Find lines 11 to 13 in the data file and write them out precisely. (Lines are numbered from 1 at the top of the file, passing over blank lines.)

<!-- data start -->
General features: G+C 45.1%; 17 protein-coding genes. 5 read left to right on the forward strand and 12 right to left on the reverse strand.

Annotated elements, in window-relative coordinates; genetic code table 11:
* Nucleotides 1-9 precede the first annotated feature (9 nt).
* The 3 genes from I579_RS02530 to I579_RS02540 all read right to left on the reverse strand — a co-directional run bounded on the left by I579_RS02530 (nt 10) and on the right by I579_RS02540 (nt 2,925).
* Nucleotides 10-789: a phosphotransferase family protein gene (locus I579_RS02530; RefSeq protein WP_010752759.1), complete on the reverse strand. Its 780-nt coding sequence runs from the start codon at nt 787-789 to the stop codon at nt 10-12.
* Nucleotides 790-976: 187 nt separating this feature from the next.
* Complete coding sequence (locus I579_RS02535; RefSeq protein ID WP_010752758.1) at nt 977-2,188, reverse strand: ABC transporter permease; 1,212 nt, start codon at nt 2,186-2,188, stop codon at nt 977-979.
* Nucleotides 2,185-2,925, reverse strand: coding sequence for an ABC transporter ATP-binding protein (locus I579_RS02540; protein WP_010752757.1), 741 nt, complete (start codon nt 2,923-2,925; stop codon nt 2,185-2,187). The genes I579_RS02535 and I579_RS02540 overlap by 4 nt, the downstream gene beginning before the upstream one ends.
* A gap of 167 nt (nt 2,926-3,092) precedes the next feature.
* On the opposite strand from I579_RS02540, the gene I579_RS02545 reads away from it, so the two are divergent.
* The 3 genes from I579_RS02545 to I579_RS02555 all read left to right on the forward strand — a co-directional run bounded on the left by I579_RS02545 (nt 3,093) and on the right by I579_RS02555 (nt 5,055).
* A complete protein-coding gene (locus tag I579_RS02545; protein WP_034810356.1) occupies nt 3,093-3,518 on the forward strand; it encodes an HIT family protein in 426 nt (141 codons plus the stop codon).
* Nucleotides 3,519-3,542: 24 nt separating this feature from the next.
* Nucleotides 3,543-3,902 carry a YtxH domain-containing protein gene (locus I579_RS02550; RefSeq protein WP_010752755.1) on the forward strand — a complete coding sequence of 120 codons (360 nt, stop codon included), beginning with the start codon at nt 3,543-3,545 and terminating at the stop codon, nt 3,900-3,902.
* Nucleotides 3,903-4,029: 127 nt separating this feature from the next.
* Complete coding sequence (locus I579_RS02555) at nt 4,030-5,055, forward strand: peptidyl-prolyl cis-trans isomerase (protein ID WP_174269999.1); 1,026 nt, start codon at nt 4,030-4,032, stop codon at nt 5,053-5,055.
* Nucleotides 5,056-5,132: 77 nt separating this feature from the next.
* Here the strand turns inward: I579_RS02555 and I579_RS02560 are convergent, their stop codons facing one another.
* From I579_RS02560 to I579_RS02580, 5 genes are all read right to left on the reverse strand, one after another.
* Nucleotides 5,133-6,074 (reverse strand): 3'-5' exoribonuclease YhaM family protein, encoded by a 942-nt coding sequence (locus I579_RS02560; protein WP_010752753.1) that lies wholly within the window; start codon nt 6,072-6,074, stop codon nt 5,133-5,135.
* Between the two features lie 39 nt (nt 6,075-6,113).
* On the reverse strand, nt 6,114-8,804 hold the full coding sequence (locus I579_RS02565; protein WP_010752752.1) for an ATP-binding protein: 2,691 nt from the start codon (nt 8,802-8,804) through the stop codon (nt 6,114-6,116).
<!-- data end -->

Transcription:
* The 3 genes from I579_RS02545 to I579_RS02555 all read left to right on the forward strand — a co-directional run bounded on the left by I579_RS02545 (nt 3,093) and on the right by I579_RS02555 (nt 5,055).
* A complete protein-coding gene (locus tag I579_RS02545; protein WP_034810356.1) occupies nt 3,093-3,518 on the forward strand; it encodes an HIT family protein in 426 nt (141 codons plus the stop codon).
* Nucleotides 3,519-3,542: 24 nt separating this feature from the next.